Tag Archives: Kenting Taiwan

View of Taiwan Coast from 1000 Feet

You really don’t get very far from the coast in Taiwan before you’re climbing a mountain. We were surprised to find that our GPS recorded our altitude at 300 meters during our afternoon at Kenting National Park. At a high point in the Park, there is a 5-story tower with a restaurant of sorts and a roof-top observation deck that added a few meters.

The panorama below is looking west toward China. Kenting and Hengchun are down there but maybe behind the hills. (The panorama photo can also be dragged with your mouse.)

The bottom photo is the very southern tip of Taiwan. If you blow it up, you can see the Eluanbi Lighthouse, the first white buildings tracing the coast from the right edge,  about 1/4 of the way in.


The southern tip of Taiwan

Kenting National Park Caves

There are few places in the world where you’d feel safer on the street than in Taiwan. They have a low crime rate. Taiwan is one of the most hazardous places to live, though, if you consider the possibility of earthquakes. The simplified explanation is that Taiwan was formed by the collision of two tectonic plates and lies over a line of major seismic faults.

At the same time, this created an island of landscape that is both geographically extreme, and extremely beautiful. There’s hardly any land between the beach and the mountains. In some places, there only cliffs over the water. Taiwan has  fascinating topography, hot springs, beaches and rivers that beg to be photographed. In a future post, we’ll cover Taroko Gorge, a place whose majesty cannot be captured in pictures.

For now, we’re photo-blogging the Kenting National Park. On the top of this 1000-foot mountain, there is coral rock that had been pushed up from the ocean when the island was formed. Coming from mostly sea-level Florida, I was duly impressed. This public park has two caves: the Stalagmite Cave and The Silver Dragon.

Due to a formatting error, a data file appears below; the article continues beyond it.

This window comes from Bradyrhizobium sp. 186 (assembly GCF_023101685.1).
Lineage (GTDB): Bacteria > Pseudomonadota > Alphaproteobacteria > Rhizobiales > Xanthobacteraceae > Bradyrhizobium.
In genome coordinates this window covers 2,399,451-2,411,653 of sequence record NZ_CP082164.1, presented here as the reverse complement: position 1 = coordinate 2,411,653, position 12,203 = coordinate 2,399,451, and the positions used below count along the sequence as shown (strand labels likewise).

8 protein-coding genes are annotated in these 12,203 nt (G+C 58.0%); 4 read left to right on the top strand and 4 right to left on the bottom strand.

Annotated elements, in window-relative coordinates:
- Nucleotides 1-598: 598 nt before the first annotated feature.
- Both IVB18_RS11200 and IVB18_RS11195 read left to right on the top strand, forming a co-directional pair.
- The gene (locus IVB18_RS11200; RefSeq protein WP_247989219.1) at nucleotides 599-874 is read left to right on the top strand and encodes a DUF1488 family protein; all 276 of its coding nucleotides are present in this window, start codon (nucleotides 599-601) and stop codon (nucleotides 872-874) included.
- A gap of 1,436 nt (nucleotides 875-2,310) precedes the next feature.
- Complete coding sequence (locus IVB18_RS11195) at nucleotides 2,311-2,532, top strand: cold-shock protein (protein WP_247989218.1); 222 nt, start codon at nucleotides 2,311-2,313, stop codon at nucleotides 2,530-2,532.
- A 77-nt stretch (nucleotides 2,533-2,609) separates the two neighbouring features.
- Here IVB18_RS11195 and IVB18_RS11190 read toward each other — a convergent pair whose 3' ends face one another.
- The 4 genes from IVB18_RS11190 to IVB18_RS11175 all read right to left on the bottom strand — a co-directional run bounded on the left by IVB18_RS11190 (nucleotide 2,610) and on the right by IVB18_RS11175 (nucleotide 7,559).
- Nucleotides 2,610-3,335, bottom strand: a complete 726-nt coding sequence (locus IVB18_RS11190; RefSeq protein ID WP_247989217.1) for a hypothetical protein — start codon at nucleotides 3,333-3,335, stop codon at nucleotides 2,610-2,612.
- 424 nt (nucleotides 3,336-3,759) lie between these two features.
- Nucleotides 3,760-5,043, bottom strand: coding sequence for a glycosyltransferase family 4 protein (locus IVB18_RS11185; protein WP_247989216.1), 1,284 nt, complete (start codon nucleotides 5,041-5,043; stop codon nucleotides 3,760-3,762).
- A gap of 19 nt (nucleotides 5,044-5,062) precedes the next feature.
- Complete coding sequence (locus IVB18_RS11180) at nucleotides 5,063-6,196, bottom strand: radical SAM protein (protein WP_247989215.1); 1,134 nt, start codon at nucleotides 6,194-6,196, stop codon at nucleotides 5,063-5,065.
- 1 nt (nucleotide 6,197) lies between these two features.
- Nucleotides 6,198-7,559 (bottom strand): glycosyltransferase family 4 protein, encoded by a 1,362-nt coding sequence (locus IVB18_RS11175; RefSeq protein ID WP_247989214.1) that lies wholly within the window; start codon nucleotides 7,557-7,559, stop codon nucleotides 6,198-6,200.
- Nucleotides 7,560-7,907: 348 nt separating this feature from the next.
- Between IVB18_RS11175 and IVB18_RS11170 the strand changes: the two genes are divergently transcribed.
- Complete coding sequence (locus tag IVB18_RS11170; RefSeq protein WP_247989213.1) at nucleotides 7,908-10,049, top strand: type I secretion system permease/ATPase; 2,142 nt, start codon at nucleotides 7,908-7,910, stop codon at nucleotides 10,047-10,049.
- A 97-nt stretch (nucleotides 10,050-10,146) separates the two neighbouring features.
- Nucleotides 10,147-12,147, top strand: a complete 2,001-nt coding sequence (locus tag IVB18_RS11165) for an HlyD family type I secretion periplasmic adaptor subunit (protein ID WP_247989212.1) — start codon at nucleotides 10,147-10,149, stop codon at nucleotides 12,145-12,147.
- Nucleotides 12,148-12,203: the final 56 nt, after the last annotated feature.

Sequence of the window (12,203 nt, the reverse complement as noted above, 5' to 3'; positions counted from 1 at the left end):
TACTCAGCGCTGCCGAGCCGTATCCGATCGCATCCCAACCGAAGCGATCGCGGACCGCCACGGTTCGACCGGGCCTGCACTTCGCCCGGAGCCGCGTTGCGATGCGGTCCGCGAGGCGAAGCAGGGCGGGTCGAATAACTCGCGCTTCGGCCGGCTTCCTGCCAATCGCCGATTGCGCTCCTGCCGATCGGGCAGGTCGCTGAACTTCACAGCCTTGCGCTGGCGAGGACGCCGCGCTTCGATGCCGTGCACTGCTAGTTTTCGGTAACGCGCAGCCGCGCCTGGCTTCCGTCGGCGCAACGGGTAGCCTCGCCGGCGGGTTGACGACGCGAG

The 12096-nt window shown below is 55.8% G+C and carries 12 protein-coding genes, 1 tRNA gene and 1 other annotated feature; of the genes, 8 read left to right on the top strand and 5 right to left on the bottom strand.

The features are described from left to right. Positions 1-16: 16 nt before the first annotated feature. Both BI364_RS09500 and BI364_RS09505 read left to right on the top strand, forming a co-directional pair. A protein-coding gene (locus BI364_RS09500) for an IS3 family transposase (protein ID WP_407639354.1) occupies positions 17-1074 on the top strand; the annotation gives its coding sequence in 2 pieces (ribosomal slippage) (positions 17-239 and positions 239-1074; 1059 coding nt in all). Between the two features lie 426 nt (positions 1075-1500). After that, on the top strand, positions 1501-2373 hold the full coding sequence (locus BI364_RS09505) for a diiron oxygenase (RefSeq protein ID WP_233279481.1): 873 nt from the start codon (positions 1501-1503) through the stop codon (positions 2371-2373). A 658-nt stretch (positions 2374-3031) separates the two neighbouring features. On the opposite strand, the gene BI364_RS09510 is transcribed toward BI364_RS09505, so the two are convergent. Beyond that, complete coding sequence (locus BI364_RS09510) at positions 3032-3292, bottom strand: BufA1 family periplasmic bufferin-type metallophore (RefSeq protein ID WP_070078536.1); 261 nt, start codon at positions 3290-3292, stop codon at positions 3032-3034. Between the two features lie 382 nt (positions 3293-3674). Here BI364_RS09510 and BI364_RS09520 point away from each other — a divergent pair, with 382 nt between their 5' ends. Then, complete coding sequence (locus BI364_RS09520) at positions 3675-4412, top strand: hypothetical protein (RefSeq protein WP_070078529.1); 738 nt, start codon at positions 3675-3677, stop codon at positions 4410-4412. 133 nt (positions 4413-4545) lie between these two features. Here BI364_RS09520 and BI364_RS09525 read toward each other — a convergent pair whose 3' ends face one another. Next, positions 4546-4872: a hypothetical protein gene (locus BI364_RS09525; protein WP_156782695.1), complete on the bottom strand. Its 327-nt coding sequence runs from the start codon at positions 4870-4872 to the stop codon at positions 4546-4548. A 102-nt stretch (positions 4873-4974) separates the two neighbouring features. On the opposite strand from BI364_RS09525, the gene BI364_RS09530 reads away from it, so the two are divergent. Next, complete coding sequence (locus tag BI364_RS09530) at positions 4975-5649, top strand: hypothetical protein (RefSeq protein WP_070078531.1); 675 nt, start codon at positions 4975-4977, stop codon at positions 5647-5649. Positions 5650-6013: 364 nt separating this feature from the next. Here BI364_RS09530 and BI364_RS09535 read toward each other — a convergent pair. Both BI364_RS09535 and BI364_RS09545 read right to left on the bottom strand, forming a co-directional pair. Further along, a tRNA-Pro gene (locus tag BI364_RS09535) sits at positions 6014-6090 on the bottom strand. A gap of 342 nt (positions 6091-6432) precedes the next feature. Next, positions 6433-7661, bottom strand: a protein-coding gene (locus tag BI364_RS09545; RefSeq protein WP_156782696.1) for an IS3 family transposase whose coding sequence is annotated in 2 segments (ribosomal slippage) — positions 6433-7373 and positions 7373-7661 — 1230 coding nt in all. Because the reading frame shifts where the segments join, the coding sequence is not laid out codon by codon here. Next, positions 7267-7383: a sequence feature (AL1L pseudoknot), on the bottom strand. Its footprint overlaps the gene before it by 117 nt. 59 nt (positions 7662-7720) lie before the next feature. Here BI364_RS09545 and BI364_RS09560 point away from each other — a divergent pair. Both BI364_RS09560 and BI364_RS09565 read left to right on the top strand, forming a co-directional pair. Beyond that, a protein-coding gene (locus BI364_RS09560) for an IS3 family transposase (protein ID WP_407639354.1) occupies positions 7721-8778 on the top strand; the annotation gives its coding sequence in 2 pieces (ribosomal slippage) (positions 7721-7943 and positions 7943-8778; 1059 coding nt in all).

Photobombing the Class Picture

We had just entered the Kenting National Park in Taiwan when a group of kids on a field trip was heading back to the bus and taking class pictures. Can you find Waldo.. er, me? It’s easy – they’re Asians and I’m not. Just look for the head that doesn’t have black hair! (Clicking on any picture in the blog usually links to a bigger version.)


Behind us, was a view of the water between Taiwan and China.




Jiayaoshui Coast

On the south-eastern coast of Taiwan, there’s an area famous for it’s alien beachscape of water-eroded rocks.  The sight of this lone fisherman reminded me of a typical Norman Rockwell painting.


The Southern Most Point of Taiwan

DSC00344Anyone who’s driven to Key West knows that at Mile Marker 0 of the Overseas Highway, there’s a concrete buoy that marks the southern most point of the continental United States. Taiwan has its own marker. We just had to do the tourist thing here and take our picture at the southern most point of Taiwan.

The best part of this experience was the girl who took our picture. She was from China and was bicycling around the entire island of Taiwan. It’s a loop of more than 1000 km (621 miles). She said it’s a popular thing to do among Asian cyclists. We took her picture on her camera and would’ve loved to hear more of her story, but she had miles to go before she slept; “promises to keep; and miles to go before I sleep; and miles to go before I sleep…”